- $4 million will be refunded in cash to about 6,000 homeowners who did not receive timely escrow statements and whose escrow accounts contained surpluses that Wells Fargo had not refunded or credited toward the next year’s escrow payment.
- $3 million in remediation to about 8,000 homeowners has already been completed by Wells Fargo for certain violations.
In addition to the monetary remediation, Wells Fargo will make changes to internal procedures to prevent recurrence of the violations. These changes include improvements to its computer platform, improvements to employee training and oversight and implementation of quality control processes to ensure the accuracy and timeliness of PCNs and escrow statements.
The settlement resolves any actions that could be brought by the U.S. Trustee Program for the covered conduct, but does not limit the rights of any homeowner or other third party to take action against Wells Fargo.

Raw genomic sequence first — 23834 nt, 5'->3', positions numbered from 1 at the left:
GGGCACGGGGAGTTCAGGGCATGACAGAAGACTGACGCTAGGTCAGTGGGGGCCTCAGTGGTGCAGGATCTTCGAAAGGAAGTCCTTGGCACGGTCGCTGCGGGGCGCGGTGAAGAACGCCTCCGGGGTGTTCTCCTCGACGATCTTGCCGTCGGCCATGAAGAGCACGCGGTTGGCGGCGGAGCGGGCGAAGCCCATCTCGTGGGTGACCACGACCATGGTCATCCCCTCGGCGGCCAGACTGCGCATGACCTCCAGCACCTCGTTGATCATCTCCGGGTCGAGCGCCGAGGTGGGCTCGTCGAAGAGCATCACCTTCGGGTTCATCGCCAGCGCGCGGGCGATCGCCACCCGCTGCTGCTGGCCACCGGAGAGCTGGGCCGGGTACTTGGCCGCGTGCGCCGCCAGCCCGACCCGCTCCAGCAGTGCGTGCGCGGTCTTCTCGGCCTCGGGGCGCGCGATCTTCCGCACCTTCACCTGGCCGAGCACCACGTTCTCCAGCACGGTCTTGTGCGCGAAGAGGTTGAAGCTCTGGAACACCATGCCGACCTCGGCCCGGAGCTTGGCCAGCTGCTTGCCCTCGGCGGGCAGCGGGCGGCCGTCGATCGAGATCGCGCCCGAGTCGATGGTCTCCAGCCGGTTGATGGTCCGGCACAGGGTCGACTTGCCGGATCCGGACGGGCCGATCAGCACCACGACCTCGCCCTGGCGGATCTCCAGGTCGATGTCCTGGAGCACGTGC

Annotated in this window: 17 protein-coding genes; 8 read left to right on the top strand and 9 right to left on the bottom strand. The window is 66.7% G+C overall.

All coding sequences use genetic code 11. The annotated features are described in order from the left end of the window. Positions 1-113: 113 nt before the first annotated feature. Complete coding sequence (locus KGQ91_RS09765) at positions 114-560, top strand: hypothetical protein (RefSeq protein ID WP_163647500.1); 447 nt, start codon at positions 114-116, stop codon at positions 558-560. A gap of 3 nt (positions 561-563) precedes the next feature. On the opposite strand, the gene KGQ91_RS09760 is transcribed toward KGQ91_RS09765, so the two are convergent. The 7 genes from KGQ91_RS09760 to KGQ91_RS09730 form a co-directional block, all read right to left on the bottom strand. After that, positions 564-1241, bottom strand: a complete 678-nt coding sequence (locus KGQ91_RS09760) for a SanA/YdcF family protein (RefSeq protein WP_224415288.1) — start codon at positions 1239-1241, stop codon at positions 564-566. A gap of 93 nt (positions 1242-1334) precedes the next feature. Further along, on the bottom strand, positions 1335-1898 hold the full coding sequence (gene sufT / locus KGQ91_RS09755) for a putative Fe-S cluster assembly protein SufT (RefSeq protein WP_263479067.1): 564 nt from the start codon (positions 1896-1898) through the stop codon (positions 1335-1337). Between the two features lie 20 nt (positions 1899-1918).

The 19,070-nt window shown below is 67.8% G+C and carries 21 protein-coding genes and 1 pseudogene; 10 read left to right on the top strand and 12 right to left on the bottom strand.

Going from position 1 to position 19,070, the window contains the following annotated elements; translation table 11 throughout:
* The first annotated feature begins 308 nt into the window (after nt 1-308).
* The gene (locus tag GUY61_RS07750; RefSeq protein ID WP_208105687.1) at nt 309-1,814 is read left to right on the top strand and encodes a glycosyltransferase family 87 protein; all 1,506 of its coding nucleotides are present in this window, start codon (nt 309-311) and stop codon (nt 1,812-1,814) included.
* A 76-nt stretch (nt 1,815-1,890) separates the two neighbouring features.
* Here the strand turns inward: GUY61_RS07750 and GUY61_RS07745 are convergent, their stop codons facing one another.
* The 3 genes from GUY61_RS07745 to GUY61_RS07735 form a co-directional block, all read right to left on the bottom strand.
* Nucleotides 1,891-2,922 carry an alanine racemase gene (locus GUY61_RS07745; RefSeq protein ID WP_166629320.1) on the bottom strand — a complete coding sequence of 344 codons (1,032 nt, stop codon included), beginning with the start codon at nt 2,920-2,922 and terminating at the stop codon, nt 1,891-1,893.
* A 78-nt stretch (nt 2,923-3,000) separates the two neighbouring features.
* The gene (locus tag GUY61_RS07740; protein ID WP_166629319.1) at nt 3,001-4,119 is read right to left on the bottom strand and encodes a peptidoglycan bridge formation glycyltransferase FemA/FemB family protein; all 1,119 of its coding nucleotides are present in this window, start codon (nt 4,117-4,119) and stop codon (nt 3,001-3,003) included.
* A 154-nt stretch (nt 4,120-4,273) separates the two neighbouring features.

Wells Fargo and the U. S. Trustee Program have selected Lucy Morris of Hudson Cook LLP, to serve as an independent reviewer who will verify that Wells Fargo complies with the settlement order. The independent reviewer will file periodic public reports with the bankruptcy court. Wells Fargo will pay all costs associated with the compliance review, including the compensation of the independent reviewer.
Homeowners with questions about the settlement may contact Wells Fargo at 1-800-274-7025.
Director White commended the U.S. Trustee Program team who expertly investigated, litigated and settled this matter, including Deputy Director and General Counsel Ramona Elliott, Senior Trial Attorney Diarmuid Gorham, National Creditor Enforcement Coordinator Gail Geiger, Assistant U.S. Trustee Catherine Stavlas and Trial Attorney Kelley Callard.
The U.S. Trustee Program is the component of the Justice Department that protects the integrity of the bankruptcy system by overseeing case administration and litigating to enforce the bankruptcy laws. The U.S. Trustee Program has 21 regions and 93 field office locations.